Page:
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An Act to prevent the travelling of Sheep or public roads and thorough fares, and for other purposes. [Assented to 27th October, 1845.] [Newspaper Article] — Geelong Advertiser and Squatters' Advocate — 15 November 1845
,An Act to prevent the travelling of T heep or Lambs infected with Scab, on public roads and thottiughrares, and for other purposes. [Assented to 27th October, 1845,] -WHEREAS it is expeditnt to prevent Sheep or Lambs infected with the Scab 10pom being driven on public roads, 'during 'tie month of February: be it enacted by Ills Excellency the Govert .nor o. New South Wales, wih th e ad. vice and consent of the Legislative 'Council thereof, That no person shall drive or coaduct, or permit or suffer to he driven or conducted, any sheep or lambs infected with scab, upon any public road or way, used as a public bway for the driving of sheep from one part of the colony to another, during the month of February in each year, or at any other time ; anything in any other Act to the contrary notwithstand ing. ii. And be it enacted, That all Spenalties now in force for turning out, keeping, depasturing, driving, conduct. ing, or permitting oe suffering to be turned out, kept, depstulred, driv...
NEW ZEALAND. [Newspaper Article] — Geelong Advertiser and Squatters' Advocate — 15 November 1845
NEW ZEALAND'. WYe have been favoured by a ~ier cantile friend with the perusal of the copy of a very extraordinary letter sent by Heki to Governor Fitzroy. It commences with reminding him how many lives Heki saved at the attack of his pah, when the attempts of the soldiers to enter the trenolhes exposed them to certain death by Hoki's people, who said to the men in English--" Go back, go back; we do not want to kill you." Heki tells Governor Fitzroy that he has two thousand well-armed men under his command, and that he knows the Governor has not a quarter that number . he considers it would be cowardly to attack him; but that if the Governor will fix any number "upon his honor," and come out with him into the open field, he will bring exactly the same number, and no more, ' upon his (IHeki'sy honor/ and fight it out; and whoever runs away shall submit to whatever terms of peace the conqueror shall pre scribe. He complains of the ill treatment by the British settlers, which induced o...
PROGRAMME OF MELBOURNE RACES FOR 1846. FIRST DAY, TUESDAY, THE 24th MARCH, 1846. [Newspaper Article] — Geelong Advertiser and Squatters' Advocate — 15 November 1845
PROGRAMME OF MELBOURNE RACES FOR 1846. IRnsT DAY, TUESDAY, THE 24rh MARCH, 1846. Town Plate of Fifty sovereigns, with entrance added, of seven sove reigns each, for all horses and mares. Weight for age. 3 years old, 8 stone, 4 years old, 8 stone 101bs. 5 years old, 9 stone 41bs. 6 years ol| and aged 9 stone 10lbs. Heats-Two miles and a distance. .flaiden Plate of twenty-five sovereigns or more, with entrance added, of five sovereigns each, half forfeit, for two year-old colts and fillies. Weights 8 stone. One mile. Publicans' Purse of thirty sove reigns, with entrance added, of five sovereigns each, for all horses and mares, Town Plate weights, the winner of the Town Plate to carry 41bs extra. Heats-Two miles and a distance. SECOND DAY, WEDNESDAY, THE 25th MARCH Ladies' Purse of twenty-five sovereigns or more, with entrance addcd, of five sovereigns each, for all horses and mares, the winner of the Town Plate aid Publican's Purse to carry 4lbs extra. Weights. 3 year olds, 8 stone 10...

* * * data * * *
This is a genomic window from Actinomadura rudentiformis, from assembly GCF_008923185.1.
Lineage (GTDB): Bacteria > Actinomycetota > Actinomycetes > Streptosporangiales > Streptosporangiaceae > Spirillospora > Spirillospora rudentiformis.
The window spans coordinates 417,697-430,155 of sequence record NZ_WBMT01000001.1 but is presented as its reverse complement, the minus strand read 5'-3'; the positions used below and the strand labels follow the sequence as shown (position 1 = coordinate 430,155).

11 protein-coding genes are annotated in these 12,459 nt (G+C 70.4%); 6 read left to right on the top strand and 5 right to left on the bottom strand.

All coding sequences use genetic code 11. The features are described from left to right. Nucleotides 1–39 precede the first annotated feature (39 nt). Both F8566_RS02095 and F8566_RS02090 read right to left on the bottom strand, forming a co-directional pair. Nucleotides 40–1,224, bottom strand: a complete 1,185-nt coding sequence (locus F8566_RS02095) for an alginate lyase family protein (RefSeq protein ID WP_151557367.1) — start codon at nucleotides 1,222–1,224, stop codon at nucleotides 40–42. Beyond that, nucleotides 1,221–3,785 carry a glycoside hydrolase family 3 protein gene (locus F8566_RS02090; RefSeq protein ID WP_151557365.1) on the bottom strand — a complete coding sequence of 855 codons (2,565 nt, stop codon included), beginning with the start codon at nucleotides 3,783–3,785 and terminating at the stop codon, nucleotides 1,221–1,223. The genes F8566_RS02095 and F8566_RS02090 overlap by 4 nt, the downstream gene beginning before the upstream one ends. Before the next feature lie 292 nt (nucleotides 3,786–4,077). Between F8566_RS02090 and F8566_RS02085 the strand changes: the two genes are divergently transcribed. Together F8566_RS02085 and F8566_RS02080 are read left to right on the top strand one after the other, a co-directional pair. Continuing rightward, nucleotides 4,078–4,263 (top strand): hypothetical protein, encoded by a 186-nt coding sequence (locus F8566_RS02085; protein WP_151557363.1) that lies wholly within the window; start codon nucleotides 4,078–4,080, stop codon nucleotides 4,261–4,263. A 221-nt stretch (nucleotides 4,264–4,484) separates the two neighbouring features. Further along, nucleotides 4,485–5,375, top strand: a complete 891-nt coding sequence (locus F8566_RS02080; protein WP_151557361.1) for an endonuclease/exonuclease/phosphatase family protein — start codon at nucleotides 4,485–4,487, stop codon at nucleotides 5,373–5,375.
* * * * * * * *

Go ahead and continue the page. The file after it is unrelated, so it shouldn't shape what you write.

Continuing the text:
FREE PORT. [Newspaper Article] — Geelong Advertiser and Squatters' Advocate — 15 November 1845
FRE1 PORT. • i :: Tns Home Government has perenmp, soril refused to declare Geelong:,a free port. So be it. We now know ,our position ; and it is only leftito uii.by our ownl:industry and 'perse verence, in conjunction ;wifh th''e un rfivalled gifts of nature witli wiicfi uilr district is favoured," tod, in. a p.osition w:hich will ere long comrpel the grant of those privileges - which ought-to have been accorded at once. 'The Reading Room of the Lite rary Institution has received a valua ,blie addition to its attractions by the arrival of the first series of English periodicals and newspapers, per the IRewaird, together with, we under stand, a very.handsome donation from J. O'Leary, Fsq., the London mer chant to, whom Mr Straclian en tirusted tll execution of the order. IUitherto.the room has been supplied w;ith colonial newspapers only ; arid; as!might have been expected, ierj litilI' iftciest has been excite'd re peiooing it; but now that it ,has ipased through that period of tri...
Advertising [Newspaper Article] — Geelong Advertiser and Squatters' Advocate — 19 November 1845
Unreserved Sale. A1R. A. LEVY Will sell by auction, at the residence of Mr C. Dickinson, Corio, on MON DAY, the 24th November, at twelve o'clock, A LL the Household Furniture, Stock in-trade, Baking Utensils, Scales and Weights, &c. &c. Terms at Sale. Fat and Working Bullooks. MR. A. LEVY Will sell by auction on TnURSDAY, November 20th, 1845, at the Herd Yards, Corio, at 12 o'clock, SAT Bullocks, and Ballocks fit for the Yoke. Working Bullocks, Bows, Yokes and Chains. Cows and Steers. Without reserve. L r Horatio Eissett. LF this should meet the eye of. Mr Horatio Bissett, son of the late Colonel Bissett, Royal Artillery, he is requested to communicate his address to E. B. Addis. Esq., C.C.L,, Geelong. Nov. 15, 1845. Notice to Owners of Watches left with lVr D. Hill. N OTICE is hereby given, that all Watches leit with the under signed for repair, may be had of Mr WV. H. Vale, Boot and Shoemaker, Corio-slreet, Geelong. DAVID BILL. Nov. 17, 1845. rO1R SALE. AT the Stat...
CATTLE MARKET. [Newspaper Article] — Geelong Advertiser and Squatters' Advocate — 19 November 1845
CATTLE MARKET. Ninety-one fat cattle, forty-five lean ditto, four working bullocks, fifteen cows, one hundred fat sheep, and one hundred lambs, have been sold in the yards at different rates this week. Fat cattle have not changed much in value, 9 ., down to 7s., having been given but these rates are with difficulty effected, and some cattle have been turned out of the yards unsold. Two different lots have been. sold in the neighbourhood for shipping, at about Ss or 8s 6d. Lean cattle have given much the same rates as last quoted. Working bullocks, £7 to £8 per pair; cows, 50s to 65s; sheep, 60 lbs, are worth Ss ; lambs, Ga. THOMAS KISSOCK. Saturday, November 15.
MELBOURNE. [Newspaper Article] — Geelong Advertiser and Squatters' Advocate — 19 November 1845